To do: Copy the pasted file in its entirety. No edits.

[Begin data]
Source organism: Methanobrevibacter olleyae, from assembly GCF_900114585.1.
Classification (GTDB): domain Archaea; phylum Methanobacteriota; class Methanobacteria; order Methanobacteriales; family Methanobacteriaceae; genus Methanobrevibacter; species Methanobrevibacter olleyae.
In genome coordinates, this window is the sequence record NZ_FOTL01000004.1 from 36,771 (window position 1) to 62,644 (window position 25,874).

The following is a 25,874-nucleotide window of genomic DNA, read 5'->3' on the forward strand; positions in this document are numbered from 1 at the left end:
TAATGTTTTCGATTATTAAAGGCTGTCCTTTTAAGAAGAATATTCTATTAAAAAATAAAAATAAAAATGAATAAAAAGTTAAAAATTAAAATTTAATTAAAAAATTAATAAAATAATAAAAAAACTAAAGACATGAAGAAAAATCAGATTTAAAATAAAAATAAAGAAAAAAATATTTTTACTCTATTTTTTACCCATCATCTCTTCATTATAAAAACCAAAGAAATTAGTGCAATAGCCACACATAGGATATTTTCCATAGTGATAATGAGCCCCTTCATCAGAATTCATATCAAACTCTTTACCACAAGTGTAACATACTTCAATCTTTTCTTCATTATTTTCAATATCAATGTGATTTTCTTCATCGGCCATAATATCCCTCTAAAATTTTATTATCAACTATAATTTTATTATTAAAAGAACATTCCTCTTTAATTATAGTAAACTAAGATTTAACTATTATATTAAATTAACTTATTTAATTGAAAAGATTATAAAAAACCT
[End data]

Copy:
Source organism: Methanobrevibacter olleyae, from assembly GCF_900114585.1.
Classification (GTDB): domain Archaea; phylum Methanobacteriota; class Methanobacteria; order Methanobacteriales; family Methanobacteriaceae; genus Methanobrevibacter; species Methanobrevibacter olleyae.
In genome coordinates, this window is the sequence record NZ_FOTL01000004.1 from 36,771 (window position 1) to 62,644 (window position 25,874).

The following is a 25,874-nucleotide window of genomic DNA, read 5'->3' on the forward strand; positions in this document are numbered from 1 at the left end:
TAATGTTTTCGATTATTAAAGGCTGTCCTTTTAAGAAGAATATTCTATTAAAAAATAAAAATAAAAATGAATAAAAAGTTAAAAATTAAAATTTAATTAAAAAATTAATAAAATAATAAAAAAACTAAAGACATGAAGAAAAATCAGATTTAAAATAAAAATAAAGAAAAAAATATTTTTACTCTATTTTTTACCCATCATCTCTTCATTATAAAAACCAAAGAAATTAGTGCAATAGCCACACATAGGATATTTTCCATAGTGATAATGAGCCCCTTCATCAGAATTCATATCAAACTCTTTACCACAAGTGTAACATACTTCAATCTTTTCTTCATTATTTTCAATATCAATGTGATTTTCTTCATCGGCCATAATATCCCTCTAAAATTTTATTATCAACTATAATTTTATTATTAAAAGAACATTCCTCTTTAATTATAGTAAACTAAGATTTAACTATTATATTAAATTAACTTATTTAATTGAAAAGATTATAAAAAACCT